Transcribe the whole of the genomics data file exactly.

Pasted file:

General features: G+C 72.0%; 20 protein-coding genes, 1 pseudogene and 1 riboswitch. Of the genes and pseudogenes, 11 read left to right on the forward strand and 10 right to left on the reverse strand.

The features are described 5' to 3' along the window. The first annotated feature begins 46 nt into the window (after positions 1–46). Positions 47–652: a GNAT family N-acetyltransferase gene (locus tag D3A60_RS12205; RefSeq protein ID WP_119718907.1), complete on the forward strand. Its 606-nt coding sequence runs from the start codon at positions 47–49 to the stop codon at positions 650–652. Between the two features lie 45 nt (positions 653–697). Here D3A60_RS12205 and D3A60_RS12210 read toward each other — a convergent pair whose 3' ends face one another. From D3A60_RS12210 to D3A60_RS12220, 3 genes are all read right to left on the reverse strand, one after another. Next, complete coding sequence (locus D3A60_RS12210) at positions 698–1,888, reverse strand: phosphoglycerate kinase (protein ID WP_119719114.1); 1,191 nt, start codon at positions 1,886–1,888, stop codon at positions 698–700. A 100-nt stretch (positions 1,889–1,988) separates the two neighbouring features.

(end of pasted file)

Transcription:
General features: G+C 72.0%; 20 protein-coding genes, 1 pseudogene and 1 riboswitch. Of the genes and pseudogenes, 11 read left to right on the forward strand and 10 right to left on the reverse strand.

The features are described 5' to 3' along the window. The first annotated feature begins 46 nt into the window (after positions 1–46). Positions 47–652: a GNAT family N-acetyltransferase gene (locus tag D3A60_RS12205; RefSeq protein ID WP_119718907.1), complete on the forward strand. Its 606-nt coding sequence runs from the start codon at positions 47–49 to the stop codon at positions 650–652. Between the two features lie 45 nt (positions 653–697). Here D3A60_RS12205 and D3A60_RS12210 read toward each other — a convergent pair whose 3' ends face one another. From D3A60_RS12210 to D3A60_RS12220, 3 genes are all read right to left on the reverse strand, one after another. Next, complete coding sequence (locus D3A60_RS12210) at positions 698–1,888, reverse strand: phosphoglycerate kinase (protein ID WP_119719114.1); 1,191 nt, start codon at positions 1,886–1,888, stop codon at positions 698–700. A 100-nt stretch (positions 1,889–1,988) separates the two neighbouring features.